6. Reminds me of the time I took my son with a sore throat to see the doctor. Doc was busy, so we got to see her PA instead. The PA sat in her chair and started rattling off a series of possible problems without so much as looking at my son. After awhile, I interrupted her, and said: "He's had this sore throat for 4 days, with no fever or other symptoms. Why don't we just run a swab to make sure it isn't something nasty, and put him on an antihistamine like Benedryl?" Her jaw fairly hit the floor for a second, then she repeated exactly the same thing I said and left the room. The swab came back negative, and they gave him some Claritin. An hour and $70 later, his sore throat was gone. I don't know what disturbs me more, the fact that the PA was an educated medical professional, or that I'm a maintenance man.
  7. The unfortunate case here is that many US doctors are basically salesmen for the big pharmaceutical and medical corporations that stand to lose tons of money when all us sick people find out we can effectively treat ourselves through diet and nutrition. You can say that I'm jaded, or that I'm some sort of a conspiracy nut, but all the same I would challenge you to find a single person posting here who hasn't wasted at least hundreds of dollars on specious diagnostic testing and useless medications before stumbling onto the truth. There's simply no profit to be made treating for Celiac, but millions to be had by calling it something else and treating it symptomatically. That is, of course, until they invent an expensive pill that Celiacs will have to take for the rest of their lives, then EVERYONE will be diagnosed with it!
  8. IME, the best way to deal with a psychologist is to be completely open, honest, and rational with them. It drives them NUTS!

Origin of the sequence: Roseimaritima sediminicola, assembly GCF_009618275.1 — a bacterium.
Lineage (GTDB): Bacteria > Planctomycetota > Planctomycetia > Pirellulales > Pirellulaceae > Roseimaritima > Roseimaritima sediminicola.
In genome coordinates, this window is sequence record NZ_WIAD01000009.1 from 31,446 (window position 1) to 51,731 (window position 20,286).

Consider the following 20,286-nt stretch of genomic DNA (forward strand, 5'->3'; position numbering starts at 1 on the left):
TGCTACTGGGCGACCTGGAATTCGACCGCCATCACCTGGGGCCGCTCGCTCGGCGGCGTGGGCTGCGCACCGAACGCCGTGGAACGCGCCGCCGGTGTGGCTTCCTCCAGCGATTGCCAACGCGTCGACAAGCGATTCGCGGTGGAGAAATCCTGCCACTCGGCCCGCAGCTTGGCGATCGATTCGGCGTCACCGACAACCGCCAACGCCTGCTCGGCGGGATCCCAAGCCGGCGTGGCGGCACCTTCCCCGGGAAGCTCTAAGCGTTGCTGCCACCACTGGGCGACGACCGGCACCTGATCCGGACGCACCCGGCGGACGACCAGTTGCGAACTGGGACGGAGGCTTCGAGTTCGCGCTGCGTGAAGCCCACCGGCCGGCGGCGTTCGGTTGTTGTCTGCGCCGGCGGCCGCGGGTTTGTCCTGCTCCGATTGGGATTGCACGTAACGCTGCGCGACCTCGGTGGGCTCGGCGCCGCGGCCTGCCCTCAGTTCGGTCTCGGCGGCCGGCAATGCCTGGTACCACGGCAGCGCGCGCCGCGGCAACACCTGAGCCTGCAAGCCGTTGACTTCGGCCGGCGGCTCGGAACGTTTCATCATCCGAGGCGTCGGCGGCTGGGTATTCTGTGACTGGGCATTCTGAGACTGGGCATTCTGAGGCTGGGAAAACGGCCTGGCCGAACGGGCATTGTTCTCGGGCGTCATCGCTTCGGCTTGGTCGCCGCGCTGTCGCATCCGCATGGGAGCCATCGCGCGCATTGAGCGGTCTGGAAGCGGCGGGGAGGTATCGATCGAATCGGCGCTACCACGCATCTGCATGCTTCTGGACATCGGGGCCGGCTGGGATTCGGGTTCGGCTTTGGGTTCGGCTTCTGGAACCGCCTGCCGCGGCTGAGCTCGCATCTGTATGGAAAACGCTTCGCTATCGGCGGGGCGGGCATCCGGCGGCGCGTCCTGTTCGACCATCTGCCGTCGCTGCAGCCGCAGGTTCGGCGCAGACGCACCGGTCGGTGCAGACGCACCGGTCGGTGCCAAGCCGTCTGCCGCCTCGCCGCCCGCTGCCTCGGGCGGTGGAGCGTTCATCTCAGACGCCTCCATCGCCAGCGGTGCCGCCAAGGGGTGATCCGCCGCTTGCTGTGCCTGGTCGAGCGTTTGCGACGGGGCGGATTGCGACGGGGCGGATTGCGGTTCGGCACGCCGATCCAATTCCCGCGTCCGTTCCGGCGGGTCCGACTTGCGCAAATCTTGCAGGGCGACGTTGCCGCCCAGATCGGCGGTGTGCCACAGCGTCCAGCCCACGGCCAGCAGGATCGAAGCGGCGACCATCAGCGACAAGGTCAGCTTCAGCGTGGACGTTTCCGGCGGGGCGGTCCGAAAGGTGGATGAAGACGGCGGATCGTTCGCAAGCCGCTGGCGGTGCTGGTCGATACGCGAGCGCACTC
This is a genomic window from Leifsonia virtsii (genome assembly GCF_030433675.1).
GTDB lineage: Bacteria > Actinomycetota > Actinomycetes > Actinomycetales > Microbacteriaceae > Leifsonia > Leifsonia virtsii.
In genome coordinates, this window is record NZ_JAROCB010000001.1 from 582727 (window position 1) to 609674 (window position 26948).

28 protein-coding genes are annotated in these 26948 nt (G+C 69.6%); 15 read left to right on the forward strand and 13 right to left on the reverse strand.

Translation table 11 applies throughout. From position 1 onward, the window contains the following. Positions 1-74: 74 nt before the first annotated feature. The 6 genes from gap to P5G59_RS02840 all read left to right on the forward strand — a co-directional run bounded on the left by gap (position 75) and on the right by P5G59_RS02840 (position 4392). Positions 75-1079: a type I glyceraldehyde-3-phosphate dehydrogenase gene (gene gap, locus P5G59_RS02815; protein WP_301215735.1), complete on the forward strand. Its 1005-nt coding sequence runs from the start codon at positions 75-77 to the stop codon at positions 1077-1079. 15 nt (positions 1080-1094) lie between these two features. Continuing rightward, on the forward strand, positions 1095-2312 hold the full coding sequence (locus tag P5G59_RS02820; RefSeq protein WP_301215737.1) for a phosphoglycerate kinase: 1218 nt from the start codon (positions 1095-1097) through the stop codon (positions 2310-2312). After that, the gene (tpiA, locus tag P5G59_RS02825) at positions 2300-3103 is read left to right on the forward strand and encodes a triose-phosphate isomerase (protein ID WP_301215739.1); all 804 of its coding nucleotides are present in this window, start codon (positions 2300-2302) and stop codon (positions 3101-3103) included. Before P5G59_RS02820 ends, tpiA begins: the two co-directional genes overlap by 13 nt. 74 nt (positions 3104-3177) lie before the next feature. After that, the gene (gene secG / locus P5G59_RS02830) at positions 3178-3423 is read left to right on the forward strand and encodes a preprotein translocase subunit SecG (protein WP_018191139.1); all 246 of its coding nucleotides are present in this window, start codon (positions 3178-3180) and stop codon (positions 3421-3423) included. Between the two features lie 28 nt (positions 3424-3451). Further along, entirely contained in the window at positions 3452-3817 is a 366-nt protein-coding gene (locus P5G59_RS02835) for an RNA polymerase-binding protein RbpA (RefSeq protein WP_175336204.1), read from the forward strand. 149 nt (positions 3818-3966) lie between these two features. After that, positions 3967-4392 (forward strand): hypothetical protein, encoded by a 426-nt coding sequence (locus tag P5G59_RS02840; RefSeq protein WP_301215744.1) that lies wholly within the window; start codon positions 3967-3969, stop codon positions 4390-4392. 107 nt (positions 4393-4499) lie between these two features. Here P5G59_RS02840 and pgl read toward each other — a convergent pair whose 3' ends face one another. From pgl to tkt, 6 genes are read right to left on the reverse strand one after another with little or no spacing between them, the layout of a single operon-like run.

9. It strikes me odd that any other business would at least offer to refund their fee, but somehow that doesn't apply to doctors, (not in the USA anyway)
  10. A few of my personal favorites: (Loud, cackling laughter)... "VITAMINS!?... Vitamins don't do ANYTHING!!!" "It's an extremely sensitive and accurate blood test! It doesn't matter if you've been Gluten Free for three years..." (next visit...) "Well, the blood test came back negative. I'm putting you on omeprazole for your Acid Reflux" "Just because you don't have the symptoms of Acid Reflux doesn't mean you don't have it!" (Note: some generic omeprazole uses wheat starch as a dispersant. I found out the hard way) "Next time, I think we should start treating you for Diabetes..." (My glucose levels have never been abnormal. That was the last visit, I'm afraid to go back!)
  11. There are definitely different levels of sensitivity to gluten. True story: I go to the doctor's office. The nurse/receptionist hands me a pen and clipboard, and I take a seat in the waiting room to fill out the forms. Within a minute or so, I get a nasty tin-foil taste in my mouth and my lips begin to burn. First stage of gluten exposure? Nah... Couldn't be. I'm in a DOCTOR'S OFFICE for cryin' out loud. Must be my imagination or something. I continue to fill out the forms. Then, I start to cough and gag - DEFINITELY gluten exposure, but where and how is it possible? That's when I look around and see the nurse/receptionist who handed me the pen and clipboard sitting at her desk noshing on a baggie full of banana bread. Geez! At least she could have wiped her hands off before she handed me the forms, that's just good hygiene! I quickly finish filling out the forms and hand them in. The nurses all back away from me because the reaction is now so strong they are convinced I have the dreaded Swine Flu... I excuse myself, then go to the bathroom to throw-up... I explain this to my doctor when I see him. He scoffs, and tells me I have Acid Reflux... I never went back for the follow-up. The dermal immune system in your skin is the first one to react, and it happens so quickly and effectively that researchers believe they can improve the efficacy of vaccines by mimicking that response as the vaccines are administered. For this reason, there is no doubt in my mind that an anti-gliaden immune response can be initiated the moment someone simply comes into contact with a source of wheat gluten. It has happened to me many times, just coming into contact with bread crumbs or an empty pizza box. It can be a real pain in the neck, but on the positive side I never accidentally ingest wheat gluten when I can "feel" it before I'm at risk of becoming seriously exposed to it.